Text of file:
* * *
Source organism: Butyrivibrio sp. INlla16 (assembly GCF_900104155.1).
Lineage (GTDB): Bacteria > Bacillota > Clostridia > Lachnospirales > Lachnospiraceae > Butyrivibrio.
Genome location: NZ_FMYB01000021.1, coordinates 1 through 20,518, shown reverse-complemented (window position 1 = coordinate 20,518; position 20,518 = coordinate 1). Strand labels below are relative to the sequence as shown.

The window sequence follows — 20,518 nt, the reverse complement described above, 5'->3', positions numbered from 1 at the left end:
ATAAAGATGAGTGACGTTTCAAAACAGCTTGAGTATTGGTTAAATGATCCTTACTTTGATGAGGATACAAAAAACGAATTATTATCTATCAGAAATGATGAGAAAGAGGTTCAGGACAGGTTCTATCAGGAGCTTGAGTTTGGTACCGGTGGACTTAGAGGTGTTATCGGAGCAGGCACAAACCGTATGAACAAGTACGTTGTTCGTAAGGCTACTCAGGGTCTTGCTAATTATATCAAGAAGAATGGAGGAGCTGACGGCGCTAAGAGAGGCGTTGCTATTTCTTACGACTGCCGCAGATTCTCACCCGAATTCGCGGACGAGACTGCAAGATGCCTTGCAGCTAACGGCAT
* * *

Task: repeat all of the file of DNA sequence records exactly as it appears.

Source organism: Butyrivibrio sp. INlla16 (assembly GCF_900104155.1).
Lineage (GTDB): Bacteria > Bacillota > Clostridia > Lachnospirales > Lachnospiraceae > Butyrivibrio.
Genome location: NZ_FMYB01000021.1, coordinates 1 through 20,518, shown reverse-complemented (window position 1 = coordinate 20,518; position 20,518 = coordinate 1). Strand labels below are relative to the sequence as shown.

The window sequence follows — 20,518 nt, the reverse complement described above, 5'->3', positions numbered from 1 at the left end:
ATAAAGATGAGTGACGTTTCAAAACAGCTTGAGTATTGGTTAAATGATCCTTACTTTGATGAGGATACAAAAAACGAATTATTATCTATCAGAAATGATGAGAAAGAGGTTCAGGACAGGTTCTATCAGGAGCTTGAGTTTGGTACCGGTGGACTTAGAGGTGTTATCGGAGCAGGCACAAACCGTATGAACAAGTACGTTGTTCGTAAGGCTACTCAGGGTCTTGCTAATTATATCAAGAAGAATGGAGGAGCTGACGGCGCTAAGAGAGGCGTTGCTATTTCTTACGACTGCCGCAGATTCTCACCCGAATTCGCGGACGAGACTGCAAGATGCCTTGCAGCTAACGGCAT